The upside is ease of implementation and data consistency.  With a database engine, there is more than just the schema and data being stored; there are also transaction logs containing a lot of information about internal database activity.  While this information can be vital in large and/or multiuser scenarios, in cases like this the information is generally superfluous and could even become problematic.  If you only serialize the contents of a dataset, then you are only storing the schema and data, and information about changes to the data over time are lost (the DataSet still holds information about the most recent changes internally until AcceptChanges is called).  However, you generally don't care about that with an application of this size and scope, and any usage tracking information that you might need could be implemented in your code using an additional transaction table in the dataset (allowing you to minimize the data stored to only the most critical information).

    So if it were me, and all of the above assumptions were generally accurate, I would probably use a little class like the following to just serialize a strongly-typed dataset instance to/from the thumb-drive.

    Public Class DataPersistance
        Public Shared Sub Save(Of T As DataSet)(filePath As String, target As T)
            Using stream As System.IO.FileStream = System.IO.File.Open(filePath, IO.FileMode.OpenOrCreate, IO.FileAccess.Write)
                Using compressed As New System.IO.Compression.GZipStream(stream, IO.Compression.CompressionLevel.Optimal)
                    Dim formatter As New System.Runtime.Serialization.Formatters.Binary.BinaryFormatter
                    formatter.Serialize(compressed, target)
                End Using
            End Using
        End Sub
    
        Public Shared Function Load(Of T As DataSet)(filePath As String) As T
            Using stream As System.IO.FileStream = System.IO.File.Open(filePath, IO.FileMode.Open, IO.FileAccess.Read)
                Using compressed As New System.IO.Compression.GZipStream(stream, IO.Compression.CompressionMode.Decompress)
                    Dim formatter As New System.Runtime.Serialization.Formatters.Binary.BinaryFormatter
                    Return CType(formatter.Deserialize(compressed), T)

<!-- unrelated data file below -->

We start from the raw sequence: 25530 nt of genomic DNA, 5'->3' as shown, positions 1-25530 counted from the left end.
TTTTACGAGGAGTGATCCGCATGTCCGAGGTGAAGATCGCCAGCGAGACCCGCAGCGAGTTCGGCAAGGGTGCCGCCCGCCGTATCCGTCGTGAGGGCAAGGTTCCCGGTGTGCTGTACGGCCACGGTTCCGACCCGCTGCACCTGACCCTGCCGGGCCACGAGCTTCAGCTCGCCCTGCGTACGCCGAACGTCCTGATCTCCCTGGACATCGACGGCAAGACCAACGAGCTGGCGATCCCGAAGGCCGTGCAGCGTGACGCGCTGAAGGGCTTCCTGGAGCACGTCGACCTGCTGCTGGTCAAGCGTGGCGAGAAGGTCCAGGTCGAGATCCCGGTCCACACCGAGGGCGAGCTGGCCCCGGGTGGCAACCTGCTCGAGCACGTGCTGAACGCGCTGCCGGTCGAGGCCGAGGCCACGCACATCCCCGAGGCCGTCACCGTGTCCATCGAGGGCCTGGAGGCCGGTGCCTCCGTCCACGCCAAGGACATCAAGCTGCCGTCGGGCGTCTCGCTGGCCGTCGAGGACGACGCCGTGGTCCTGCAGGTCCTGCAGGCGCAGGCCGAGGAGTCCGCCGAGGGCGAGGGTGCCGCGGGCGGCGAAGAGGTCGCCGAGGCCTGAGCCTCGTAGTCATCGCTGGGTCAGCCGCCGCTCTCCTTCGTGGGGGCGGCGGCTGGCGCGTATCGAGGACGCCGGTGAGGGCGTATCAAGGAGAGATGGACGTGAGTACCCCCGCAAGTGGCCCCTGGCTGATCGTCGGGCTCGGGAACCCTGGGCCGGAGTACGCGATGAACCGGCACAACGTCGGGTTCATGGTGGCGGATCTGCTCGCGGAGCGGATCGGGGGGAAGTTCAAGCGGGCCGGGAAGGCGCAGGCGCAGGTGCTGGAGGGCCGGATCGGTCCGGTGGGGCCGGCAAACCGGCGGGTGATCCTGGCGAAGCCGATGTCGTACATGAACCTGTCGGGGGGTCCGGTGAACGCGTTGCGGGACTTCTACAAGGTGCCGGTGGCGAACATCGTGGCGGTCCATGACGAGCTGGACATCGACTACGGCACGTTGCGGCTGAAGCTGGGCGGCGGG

End Using
            End Using
        End Function
    End Class


    Reed Kimble - "When you do things right, people won't be sure you've done anything at all"

    • Proposed as answer by Renee Culver Wednesday, April 30, 2014 4:11 PM
    Wednesday, April 30, 2014 4:04 PM
  • Reed,

    I was about to type up something about using Object Binding rather than a database - sort of like your idea - then I saw that you posted so I read it first.

    He has two different computers, so even though it might be the same program on each of them, binary serialization won't be "sharable" (is that a word?) unless it's serialized specifically without keeping the identity - which isn't wise but it might work.

    What about serializing to SOAP instead? It's a hassle, but it can be done.

    For what it's worth. :)


    Please call me Frank :)


    Wednesday, April 30, 2014 4:12 PM
  • Reed,

    I was about to type up something about using Object Binding rather than a database - sort of like your idea - then I saw that you posted so I read it first.

    He has two different computers, so even though it might be the same program on each of them, binary serialization won't be "sharable" (is that a word?) unless it's serialized specifically without keeping the identity - which isn't wise but it might work.

    What about serializing to SOAP instead? It's a hassle, but it can be done.

    For what it's worth. :)


    Please call me Frank :)


    Actually that won't be an issue because both computers are running the same application.  If each computer had a separate application assembly then yes, this would have to be taken into account (likely using a custom binder as Luc has shown in the MemoryMappedFile thread).


    Reed Kimble - "When you do things right, people won't be sure you've done anything at all"

    Wednesday, April 30, 2014 4:48 PM
  • Actually that won't be an issue because both computers are running the same application.  If each computer had a separate application assembly then yes, this would have to be taken into account (likely using a custom binder as Luc has shown in the MemoryMappedFile thread).

    That depends on what he has in mind. I assumed the program itself would be installed on two computers and only the "data" to be shared.

    I think we're guessing until we hear back from him. ;-)


    Please call me Frank :)

    Wednesday, April 30, 2014 4:52 PM
  • Thank you for all the replies.

    As I mentioned, the boss does not have internet at home.